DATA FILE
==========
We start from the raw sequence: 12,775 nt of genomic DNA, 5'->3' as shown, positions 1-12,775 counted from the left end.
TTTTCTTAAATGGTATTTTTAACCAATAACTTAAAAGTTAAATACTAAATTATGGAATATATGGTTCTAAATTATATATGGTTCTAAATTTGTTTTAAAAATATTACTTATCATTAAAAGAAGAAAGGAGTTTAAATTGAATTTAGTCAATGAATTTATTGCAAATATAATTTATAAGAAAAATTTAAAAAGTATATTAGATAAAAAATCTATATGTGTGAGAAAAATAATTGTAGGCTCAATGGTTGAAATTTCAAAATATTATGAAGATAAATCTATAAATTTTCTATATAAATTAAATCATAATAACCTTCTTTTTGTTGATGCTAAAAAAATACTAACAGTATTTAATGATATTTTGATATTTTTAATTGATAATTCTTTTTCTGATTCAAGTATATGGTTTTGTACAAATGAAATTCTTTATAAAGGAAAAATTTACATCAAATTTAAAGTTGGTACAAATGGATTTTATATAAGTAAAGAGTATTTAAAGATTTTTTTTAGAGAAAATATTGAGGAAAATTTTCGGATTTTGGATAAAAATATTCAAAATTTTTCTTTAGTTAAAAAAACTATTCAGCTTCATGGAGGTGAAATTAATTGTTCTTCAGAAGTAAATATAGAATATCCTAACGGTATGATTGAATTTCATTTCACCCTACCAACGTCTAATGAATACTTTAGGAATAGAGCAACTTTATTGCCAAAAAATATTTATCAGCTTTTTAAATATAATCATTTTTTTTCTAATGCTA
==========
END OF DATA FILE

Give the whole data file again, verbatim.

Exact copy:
We start from the raw sequence: 12,775 nt of genomic DNA, 5'->3' as shown, positions 1-12,775 counted from the left end.
TTTTCTTAAATGGTATTTTTAACCAATAACTTAAAAGTTAAATACTAAATTATGGAATATATGGTTCTAAATTATATATGGTTCTAAATTTGTTTTAAAAATATTACTTATCATTAAAAGAAGAAAGGAGTTTAAATTGAATTTAGTCAATGAATTTATTGCAAATATAATTTATAAGAAAAATTTAAAAAGTATATTAGATAAAAAATCTATATGTGTGAGAAAAATAATTGTAGGCTCAATGGTTGAAATTTCAAAATATTATGAAGATAAATCTATAAATTTTCTATATAAATTAAATCATAATAACCTTCTTTTTGTTGATGCTAAAAAAATACTAACAGTATTTAATGATATTTTGATATTTTTAATTGATAATTCTTTTTCTGATTCAAGTATATGGTTTTGTACAAATGAAATTCTTTATAAAGGAAAAATTTACATCAAATTTAAAGTTGGTACAAATGGATTTTATATAAGTAAAGAGTATTTAAAGATTTTTTTTAGAGAAAATATTGAGGAAAATTTTCGGATTTTGGATAAAAATATTCAAAATTTTTCTTTAGTTAAAAAAACTATTCAGCTTCATGGAGGTGAAATTAATTGTTCTTCAGAAGTAAATATAGAATATCCTAACGGTATGATTGAATTTCATTTCACCCTACCAACGTCTAATGAATACTTTAGGAATAGAGCAACTTTATTGCCAAAAAATATTTATCAGCTTTTTAAATATAATCATTTTTTTTCTAATGCTA